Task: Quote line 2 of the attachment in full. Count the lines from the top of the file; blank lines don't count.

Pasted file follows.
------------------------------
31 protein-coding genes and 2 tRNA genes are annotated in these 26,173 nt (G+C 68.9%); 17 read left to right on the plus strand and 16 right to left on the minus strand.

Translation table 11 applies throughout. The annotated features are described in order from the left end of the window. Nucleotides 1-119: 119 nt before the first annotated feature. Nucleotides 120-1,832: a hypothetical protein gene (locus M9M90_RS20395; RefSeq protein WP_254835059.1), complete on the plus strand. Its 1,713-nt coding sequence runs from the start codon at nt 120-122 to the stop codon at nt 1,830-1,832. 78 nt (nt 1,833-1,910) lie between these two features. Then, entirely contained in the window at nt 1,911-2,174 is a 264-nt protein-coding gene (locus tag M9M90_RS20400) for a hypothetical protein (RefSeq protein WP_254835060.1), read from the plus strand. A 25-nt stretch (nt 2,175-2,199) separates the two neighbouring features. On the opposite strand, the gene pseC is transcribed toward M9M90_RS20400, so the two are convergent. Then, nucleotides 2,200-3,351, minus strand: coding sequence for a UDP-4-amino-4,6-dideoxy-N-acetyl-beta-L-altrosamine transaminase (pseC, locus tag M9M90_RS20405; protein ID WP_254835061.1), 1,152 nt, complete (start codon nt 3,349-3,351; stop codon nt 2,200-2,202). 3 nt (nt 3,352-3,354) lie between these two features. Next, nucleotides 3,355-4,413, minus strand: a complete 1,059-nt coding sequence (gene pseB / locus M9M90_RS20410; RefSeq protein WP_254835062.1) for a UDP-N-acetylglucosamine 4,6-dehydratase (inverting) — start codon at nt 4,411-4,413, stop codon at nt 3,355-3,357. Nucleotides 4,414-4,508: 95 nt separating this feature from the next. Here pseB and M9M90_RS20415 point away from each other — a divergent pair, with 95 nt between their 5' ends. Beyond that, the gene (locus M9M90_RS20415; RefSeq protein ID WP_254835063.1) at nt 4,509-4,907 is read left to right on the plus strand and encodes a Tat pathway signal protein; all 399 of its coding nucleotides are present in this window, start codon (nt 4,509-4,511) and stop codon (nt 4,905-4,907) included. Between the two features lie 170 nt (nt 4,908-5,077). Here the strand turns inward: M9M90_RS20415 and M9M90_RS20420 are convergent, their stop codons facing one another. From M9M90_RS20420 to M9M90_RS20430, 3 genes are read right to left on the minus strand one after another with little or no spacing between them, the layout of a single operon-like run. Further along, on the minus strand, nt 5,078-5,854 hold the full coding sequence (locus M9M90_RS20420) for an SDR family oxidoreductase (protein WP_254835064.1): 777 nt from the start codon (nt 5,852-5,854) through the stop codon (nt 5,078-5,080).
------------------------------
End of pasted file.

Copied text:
Translation table 11 applies throughout. The annotated features are described in order from the left end of the window. Nucleotides 1-119: 119 nt before the first annotated feature. Nucleotides 120-1,832: a hypothetical protein gene (locus M9M90_RS20395; RefSeq protein WP_254835059.1), complete on the plus strand. Its 1,713-nt coding sequence runs from the start codon at nt 120-122 to the stop codon at nt 1,830-1,832. 78 nt (nt 1,833-1,910) lie between these two features. Then, entirely contained in the window at nt 1,911-2,174 is a 264-nt protein-coding gene (locus tag M9M90_RS20400) for a hypothetical protein (RefSeq protein WP_254835060.1), read from the plus strand. A 25-nt stretch (nt 2,175-2,199) separates the two neighbouring features. On the opposite strand, the gene pseC is transcribed toward M9M90_RS20400, so the two are convergent. Then, nucleotides 2,200-3,351, minus strand: coding sequence for a UDP-4-amino-4,6-dideoxy-N-acetyl-beta-L-altrosamine transaminase (pseC, locus tag M9M90_RS20405; protein ID WP_254835061.1), 1,152 nt, complete (start codon nt 3,349-3,351; stop codon nt 2,200-2,202). 3 nt (nt 3,352-3,354) lie between these two features. Next, nucleotides 3,355-4,413, minus strand: a complete 1,059-nt coding sequence (gene pseB / locus M9M90_RS20410; RefSeq protein WP_254835062.1) for a UDP-N-acetylglucosamine 4,6-dehydratase (inverting) — start codon at nt 4,411-4,413, stop codon at nt 3,355-3,357. Nucleotides 4,414-4,508: 95 nt separating this feature from the next. Here pseB and M9M90_RS20415 point away from each other — a divergent pair, with 95 nt between their 5' ends. Beyond that, the gene (locus M9M90_RS20415; RefSeq protein ID WP_254835063.1) at nt 4,509-4,907 is read left to right on the plus strand and encodes a Tat pathway signal protein; all 399 of its coding nucleotides are present in this window, start codon (nt 4,509-4,511) and stop codon (nt 4,905-4,907) included. Between the two features lie 170 nt (nt 4,908-5,077). Here the strand turns inward: M9M90_RS20415 and M9M90_RS20420 are convergent, their stop codons facing one another. From M9M90_RS20420 to M9M90_RS20430, 3 genes are read right to left on the minus strand one after another with little or no spacing between them, the layout of a single operon-like run. Further along, on the minus strand, nt 5,078-5,854 hold the full coding sequence (locus M9M90_RS20420) for an SDR family oxidoreductase (protein WP_254835064.1): 777 nt from the start codon (nt 5,852-5,854) through the stop codon (nt 5,078-5,080).